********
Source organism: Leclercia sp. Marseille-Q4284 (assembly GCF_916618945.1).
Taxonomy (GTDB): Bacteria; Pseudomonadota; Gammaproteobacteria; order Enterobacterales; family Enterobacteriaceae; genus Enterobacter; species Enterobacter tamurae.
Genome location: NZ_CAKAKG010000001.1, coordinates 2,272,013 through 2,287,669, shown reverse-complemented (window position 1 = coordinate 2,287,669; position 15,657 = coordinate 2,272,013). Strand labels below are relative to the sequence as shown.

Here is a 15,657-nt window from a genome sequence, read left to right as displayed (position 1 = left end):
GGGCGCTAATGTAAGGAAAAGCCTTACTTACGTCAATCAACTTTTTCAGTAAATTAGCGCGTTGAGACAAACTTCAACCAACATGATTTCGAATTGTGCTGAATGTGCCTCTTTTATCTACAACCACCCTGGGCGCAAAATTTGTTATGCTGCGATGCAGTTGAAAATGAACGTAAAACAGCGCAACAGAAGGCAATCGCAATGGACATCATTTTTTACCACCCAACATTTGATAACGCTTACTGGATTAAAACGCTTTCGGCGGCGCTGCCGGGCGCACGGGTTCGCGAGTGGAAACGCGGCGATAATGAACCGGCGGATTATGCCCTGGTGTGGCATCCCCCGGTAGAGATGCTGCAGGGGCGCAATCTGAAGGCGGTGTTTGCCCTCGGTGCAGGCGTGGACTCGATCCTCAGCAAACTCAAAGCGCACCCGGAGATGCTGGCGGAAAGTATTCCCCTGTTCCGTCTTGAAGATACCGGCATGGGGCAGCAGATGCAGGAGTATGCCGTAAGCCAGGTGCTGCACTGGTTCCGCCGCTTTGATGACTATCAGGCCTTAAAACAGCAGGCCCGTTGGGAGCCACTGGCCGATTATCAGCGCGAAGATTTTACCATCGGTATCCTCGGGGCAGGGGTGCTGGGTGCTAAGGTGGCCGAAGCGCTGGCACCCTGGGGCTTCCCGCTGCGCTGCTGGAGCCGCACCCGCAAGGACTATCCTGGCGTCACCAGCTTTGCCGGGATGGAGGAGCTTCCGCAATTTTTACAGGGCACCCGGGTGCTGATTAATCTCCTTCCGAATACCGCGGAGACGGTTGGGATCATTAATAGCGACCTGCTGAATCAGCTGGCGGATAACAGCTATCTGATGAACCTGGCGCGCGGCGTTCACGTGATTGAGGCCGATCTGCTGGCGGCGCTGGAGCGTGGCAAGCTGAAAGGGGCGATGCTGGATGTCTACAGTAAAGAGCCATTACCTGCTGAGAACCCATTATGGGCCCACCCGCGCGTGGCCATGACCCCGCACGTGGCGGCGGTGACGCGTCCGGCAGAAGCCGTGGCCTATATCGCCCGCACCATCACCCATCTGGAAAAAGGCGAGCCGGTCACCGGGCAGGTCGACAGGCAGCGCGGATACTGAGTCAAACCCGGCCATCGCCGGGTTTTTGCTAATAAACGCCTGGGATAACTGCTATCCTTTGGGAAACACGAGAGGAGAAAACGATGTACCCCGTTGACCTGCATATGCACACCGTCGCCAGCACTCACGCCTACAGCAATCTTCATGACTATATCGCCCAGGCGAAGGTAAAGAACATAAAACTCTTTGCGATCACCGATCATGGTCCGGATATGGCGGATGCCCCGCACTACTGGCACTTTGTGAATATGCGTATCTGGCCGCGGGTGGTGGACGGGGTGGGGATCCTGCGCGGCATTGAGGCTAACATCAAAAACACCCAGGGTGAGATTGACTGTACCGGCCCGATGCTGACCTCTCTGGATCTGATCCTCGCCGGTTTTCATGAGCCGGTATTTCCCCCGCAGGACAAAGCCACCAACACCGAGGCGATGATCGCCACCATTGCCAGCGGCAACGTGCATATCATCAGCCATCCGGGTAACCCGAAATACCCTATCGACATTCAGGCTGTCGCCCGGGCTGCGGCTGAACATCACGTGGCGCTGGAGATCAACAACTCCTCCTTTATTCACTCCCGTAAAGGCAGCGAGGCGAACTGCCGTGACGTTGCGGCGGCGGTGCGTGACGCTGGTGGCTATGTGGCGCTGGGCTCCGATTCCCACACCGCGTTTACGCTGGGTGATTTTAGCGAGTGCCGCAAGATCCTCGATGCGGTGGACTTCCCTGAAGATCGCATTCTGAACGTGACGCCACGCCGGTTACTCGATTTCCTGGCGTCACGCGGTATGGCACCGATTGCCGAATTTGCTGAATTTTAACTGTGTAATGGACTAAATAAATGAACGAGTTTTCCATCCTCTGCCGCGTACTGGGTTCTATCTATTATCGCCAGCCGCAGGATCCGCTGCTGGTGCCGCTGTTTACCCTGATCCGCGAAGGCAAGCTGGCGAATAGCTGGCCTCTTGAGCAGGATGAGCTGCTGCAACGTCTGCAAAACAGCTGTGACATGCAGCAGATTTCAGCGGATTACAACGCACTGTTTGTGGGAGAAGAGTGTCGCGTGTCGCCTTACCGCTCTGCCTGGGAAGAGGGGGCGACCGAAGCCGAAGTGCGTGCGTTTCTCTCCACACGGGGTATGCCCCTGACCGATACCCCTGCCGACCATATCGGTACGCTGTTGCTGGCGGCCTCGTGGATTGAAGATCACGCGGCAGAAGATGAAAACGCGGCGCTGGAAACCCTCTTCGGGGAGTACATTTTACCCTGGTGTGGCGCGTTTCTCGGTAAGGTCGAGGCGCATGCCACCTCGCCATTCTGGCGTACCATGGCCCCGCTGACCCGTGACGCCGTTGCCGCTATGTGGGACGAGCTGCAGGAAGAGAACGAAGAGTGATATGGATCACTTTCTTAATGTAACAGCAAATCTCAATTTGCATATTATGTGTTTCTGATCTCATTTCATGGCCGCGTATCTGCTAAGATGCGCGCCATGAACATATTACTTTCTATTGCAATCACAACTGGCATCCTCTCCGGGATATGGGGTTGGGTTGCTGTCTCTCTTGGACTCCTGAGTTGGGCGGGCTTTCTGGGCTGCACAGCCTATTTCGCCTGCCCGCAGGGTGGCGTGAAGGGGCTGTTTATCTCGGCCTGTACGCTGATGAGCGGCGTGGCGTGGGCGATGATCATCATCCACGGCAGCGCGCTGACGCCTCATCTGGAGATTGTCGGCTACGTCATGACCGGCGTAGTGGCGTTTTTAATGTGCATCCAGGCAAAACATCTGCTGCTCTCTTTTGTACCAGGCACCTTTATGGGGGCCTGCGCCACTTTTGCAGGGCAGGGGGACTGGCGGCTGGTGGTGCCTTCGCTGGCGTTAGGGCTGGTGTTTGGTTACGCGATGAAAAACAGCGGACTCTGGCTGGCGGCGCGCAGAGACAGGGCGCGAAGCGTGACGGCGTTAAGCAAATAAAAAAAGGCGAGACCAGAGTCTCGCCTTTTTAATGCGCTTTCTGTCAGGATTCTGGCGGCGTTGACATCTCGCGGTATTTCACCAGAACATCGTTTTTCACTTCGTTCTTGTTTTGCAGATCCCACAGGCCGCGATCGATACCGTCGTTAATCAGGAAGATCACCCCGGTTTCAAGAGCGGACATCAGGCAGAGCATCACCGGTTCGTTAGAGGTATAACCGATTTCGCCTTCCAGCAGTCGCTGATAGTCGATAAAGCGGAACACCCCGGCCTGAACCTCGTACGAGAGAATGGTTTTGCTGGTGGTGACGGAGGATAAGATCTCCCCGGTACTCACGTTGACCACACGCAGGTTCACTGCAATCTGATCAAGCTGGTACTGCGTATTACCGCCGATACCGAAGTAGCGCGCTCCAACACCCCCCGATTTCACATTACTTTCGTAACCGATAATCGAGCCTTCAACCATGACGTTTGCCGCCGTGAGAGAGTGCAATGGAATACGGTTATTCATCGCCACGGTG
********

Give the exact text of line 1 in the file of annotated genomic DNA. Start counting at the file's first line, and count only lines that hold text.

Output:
Source organism: Leclercia sp. Marseille-Q4284 (assembly GCF_916618945.1).